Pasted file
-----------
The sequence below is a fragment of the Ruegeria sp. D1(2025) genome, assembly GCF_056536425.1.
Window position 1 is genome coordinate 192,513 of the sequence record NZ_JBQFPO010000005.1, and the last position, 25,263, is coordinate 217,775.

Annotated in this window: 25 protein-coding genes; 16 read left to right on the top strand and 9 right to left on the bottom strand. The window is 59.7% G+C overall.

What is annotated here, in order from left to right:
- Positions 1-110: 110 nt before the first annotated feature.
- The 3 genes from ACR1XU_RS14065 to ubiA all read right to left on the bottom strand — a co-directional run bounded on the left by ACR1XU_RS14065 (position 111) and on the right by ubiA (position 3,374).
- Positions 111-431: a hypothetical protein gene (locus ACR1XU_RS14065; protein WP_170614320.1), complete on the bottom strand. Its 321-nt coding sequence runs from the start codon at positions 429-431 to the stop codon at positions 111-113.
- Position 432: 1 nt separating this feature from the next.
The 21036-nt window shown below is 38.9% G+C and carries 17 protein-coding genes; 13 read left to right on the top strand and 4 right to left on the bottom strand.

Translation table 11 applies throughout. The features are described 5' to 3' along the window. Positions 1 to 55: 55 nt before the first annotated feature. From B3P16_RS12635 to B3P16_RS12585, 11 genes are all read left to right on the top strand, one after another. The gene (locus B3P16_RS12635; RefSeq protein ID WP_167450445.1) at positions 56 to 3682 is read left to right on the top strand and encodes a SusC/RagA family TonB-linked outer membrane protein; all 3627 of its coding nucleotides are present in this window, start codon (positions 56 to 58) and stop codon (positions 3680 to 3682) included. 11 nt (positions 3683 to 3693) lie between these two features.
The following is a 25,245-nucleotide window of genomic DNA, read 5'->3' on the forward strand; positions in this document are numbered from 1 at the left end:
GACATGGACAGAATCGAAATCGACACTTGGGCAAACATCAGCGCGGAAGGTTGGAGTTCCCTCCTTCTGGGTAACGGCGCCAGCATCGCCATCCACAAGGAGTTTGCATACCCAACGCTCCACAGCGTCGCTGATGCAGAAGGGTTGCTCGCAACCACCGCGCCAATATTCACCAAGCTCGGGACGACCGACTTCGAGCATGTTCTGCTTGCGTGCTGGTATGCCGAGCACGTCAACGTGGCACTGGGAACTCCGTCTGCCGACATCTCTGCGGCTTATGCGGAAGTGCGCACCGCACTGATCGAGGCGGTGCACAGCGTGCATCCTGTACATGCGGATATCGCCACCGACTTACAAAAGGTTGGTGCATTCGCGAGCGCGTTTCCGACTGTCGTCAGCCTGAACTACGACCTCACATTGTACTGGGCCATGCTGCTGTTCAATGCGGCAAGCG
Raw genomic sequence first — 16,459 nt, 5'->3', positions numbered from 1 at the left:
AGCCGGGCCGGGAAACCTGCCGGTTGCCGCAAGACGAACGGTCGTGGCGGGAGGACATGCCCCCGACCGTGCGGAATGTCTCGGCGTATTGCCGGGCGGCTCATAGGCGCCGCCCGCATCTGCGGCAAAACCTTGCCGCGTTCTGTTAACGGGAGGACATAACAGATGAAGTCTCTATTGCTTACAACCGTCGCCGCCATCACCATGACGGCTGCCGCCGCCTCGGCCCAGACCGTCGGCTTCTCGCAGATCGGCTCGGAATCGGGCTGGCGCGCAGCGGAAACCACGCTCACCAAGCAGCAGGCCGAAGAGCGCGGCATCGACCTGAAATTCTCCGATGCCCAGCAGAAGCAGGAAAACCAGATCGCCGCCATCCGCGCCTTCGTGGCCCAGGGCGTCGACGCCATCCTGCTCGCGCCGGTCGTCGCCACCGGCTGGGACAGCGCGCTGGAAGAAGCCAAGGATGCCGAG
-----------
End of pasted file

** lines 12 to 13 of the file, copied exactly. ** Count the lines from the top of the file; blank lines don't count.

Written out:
GACATGGACAGAATCGAAATCGACACTTGGGCAAACATCAGCGCGGAAGGTTGGAGTTCCCTCCTTCTGGGTAACGGCGCCAGCATCGCCATCCACAAGGAGTTTGCATACCCAACGCTCCACAGCGTCGCTGATGCAGAAGGGTTGCTCGCAACCACCGCGCCAATATTCACCAAGCTCGGGACGACCGACTTCGAGCATGTTCTGCTTGCGTGCTGGTATGCCGAGCACGTCAACGTGGCACTGGGAACTCCGTCTGCCGACATCTCTGCGGCTTATGCGGAAGTGCGCACCGCACTGATCGAGGCGGTGCACAGCGTGCATCCTGTACATGCGGATATCGCCACCGACTTACAAAAGGTTGGTGCATTCGCGAGCGCGTTTCCGACTGTCGTCAGCCTGAACTACGACCTCACATTGTACTGGGCCATGCTGCTGTTCAATGCGGCAAGCG
Raw genomic sequence first — 16,459 nt, 5'->3', positions numbered from 1 at the left: